Schwalbe is a well-established brand of bicycle tires in Singapore, especially with the mountain biking community. The Schwalbe brand is owned by Bohle International, a family business established in 1922. The tires are produced in partnership with a Korean tire manufacturer, Hung-A in Jakarta, Indonesia. For 2006, Schwalbe has expanded its range to build upon it’s successful models such as Racing Ralphs, Fast Freds, Alberts and Jimmys with 2 freeride/downhill models and a new XC tire, the Nobby Nic. Representing a breakthrough in mountain biking technology. It is the first mountain bike tire to utilise triple compound in a tire, combined with the supple and fast carcass from the Racing Ralph. The thread base is made from an extremely elastic tire to bring rolling resistance to a minimum; a harder coast of rubber on the centre three rows of knobs for better durability and ability to dig into softer terrain; and a maximum grip compound on the shoulder knobs to enhance grip in the wet and fast cornering situations. As the Nobby Nic was based upon the carcass of the Racing Ralph, many aspects of the tire characteristics would be benchmarked upon it.
Upon first examination of the tires, I noticed that the bicycle carcass is extremely supple and soft, and the listed weight of 495grams for the 2.1″ evolution is reasonably light for XC purposes. The knobs are far more purposeful than the low pimple-like knobs found on the Racing Ralph. The centre knob has a groove cut perpendicularly, and the alternating shoulder knobs have half grooves cut to increase the tire working edges and improve grip. The knobs are also widely spaced apart for good mud shedding characteristics. Mounting the tire was a breeze without any need for tire levers, and there is a grey coloured groove all around the Kevlar bead to let you see if you’ve mounted the tire on evenly. On the bike, these tires leave fellow bikers no doubt as to the brand and model. Other useful information such as the size and mounting direction of the tire is in little raised rubber wordings, which can be a bit difficult to locate. The tire volume is quite average, and smaller than my previous tire, the Kenda Nevegals 2.1″.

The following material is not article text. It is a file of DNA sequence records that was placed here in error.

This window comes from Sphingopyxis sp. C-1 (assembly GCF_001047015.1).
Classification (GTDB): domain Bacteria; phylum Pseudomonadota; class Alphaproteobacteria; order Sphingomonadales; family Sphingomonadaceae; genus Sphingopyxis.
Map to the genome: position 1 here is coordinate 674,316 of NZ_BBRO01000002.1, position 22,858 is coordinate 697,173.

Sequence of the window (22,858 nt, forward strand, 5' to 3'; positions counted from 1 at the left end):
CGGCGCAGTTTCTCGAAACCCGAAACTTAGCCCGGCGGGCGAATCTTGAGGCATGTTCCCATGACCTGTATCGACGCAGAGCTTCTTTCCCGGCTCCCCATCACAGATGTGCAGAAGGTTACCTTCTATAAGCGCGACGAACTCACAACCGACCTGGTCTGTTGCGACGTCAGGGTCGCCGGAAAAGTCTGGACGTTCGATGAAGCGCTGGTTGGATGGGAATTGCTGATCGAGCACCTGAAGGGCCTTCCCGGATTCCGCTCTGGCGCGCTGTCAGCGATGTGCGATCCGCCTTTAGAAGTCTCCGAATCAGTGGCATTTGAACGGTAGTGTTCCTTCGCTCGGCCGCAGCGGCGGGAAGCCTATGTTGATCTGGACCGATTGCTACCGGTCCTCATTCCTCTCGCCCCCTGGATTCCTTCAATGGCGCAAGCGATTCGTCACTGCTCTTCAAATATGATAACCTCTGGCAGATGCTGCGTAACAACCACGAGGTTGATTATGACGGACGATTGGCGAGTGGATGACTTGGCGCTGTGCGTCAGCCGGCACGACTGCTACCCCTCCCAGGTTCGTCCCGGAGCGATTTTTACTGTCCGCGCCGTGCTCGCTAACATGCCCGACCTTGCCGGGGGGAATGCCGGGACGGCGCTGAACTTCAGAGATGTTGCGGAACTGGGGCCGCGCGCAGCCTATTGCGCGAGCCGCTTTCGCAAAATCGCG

Nobby Nic in Action
The tires were tested over a wide variety of local off-road terrain, and a bit of road cycling too. The tires were mounted on Mavic 819 rims, and pumped up to 33psi for both front and rear tires.
On hardpack, the tire grips tenaciously up slopes and offcamber grip is high. I did not notice any tire slippage while climbing or washout when pedaling on offcamber sections. Even stomping out of the saddle produced no slip in dry hardpack. On loose over hardpack and gravelly areas, the tire were a little skittish, especially in downhill sections. Front braking didn’t suffer in such situations though, but the rear tire broke loose more easily. With the tires being on the small side for a 2.1” tire, I fear that the sidewalls might be a bit susceptible to sharp rocks. After the test period, the Schwalbe logos on the sidewalls were slightly scratched off, but no serious damage was imparted on the tire sidewalls themselves.
In thick mud, the tire pedaled surprisingly well through deep mud pools. The widely spaced knob design also helped to shed the mud off extremely well.
On rooty technical sections, the tire had amazing pedaling and offcamber grip. Sections which I had problem clearing due to roots were tackled far more easily now. Loamy soil and soft conditions didn’t bog the tire down significantly, allowing the rider to pedal over such sections more efficiently.
What’s even more surprising is that the tire’s grip did not diminish when the trail became wet during the last day of the test. Wet roots and rocks were tackled confidently with very little slip when powering upslopes. A particular root which has halted my upslope progress regularly was easily pedalled over. The extra soft and tacky compound coating on the side knobs helped to grab the terrain tenaciously.
Finally, on the road the Nobby Nics generated a bit more rolling resistance than Racing Ralphs, but it isn’t as bad as its complement of full size knobs would suggest. The light weight of the tires accelerated pretty well, but maintaining a high cruising speed took abit more effort than the Racing Ralphs.
Schwalbe has combined the best qualities of their benchmark XC tire, the Racing Ralphs and given it more grip in all situations without much detrimental effects on their rolling resistance. The triple compound really works together with the grooved knobs for maximum grip. These tires are ideal for the kind of XC riders who enjoys technical trail riding too. For even more speed, try pairing Nobby Nic in front for maximum grip with Racing Ralph in the rear for minimum rolling resistance. This particular combination has been successfully raced in overseas competitions. If you wish to find out more about the Racing Ralph, it has also been reviewed in an earlier article.
The Nobby Nic is available in 1.8″, 2.1″, 2.25″, 2.4″ with Evolution and UST tubeless versions.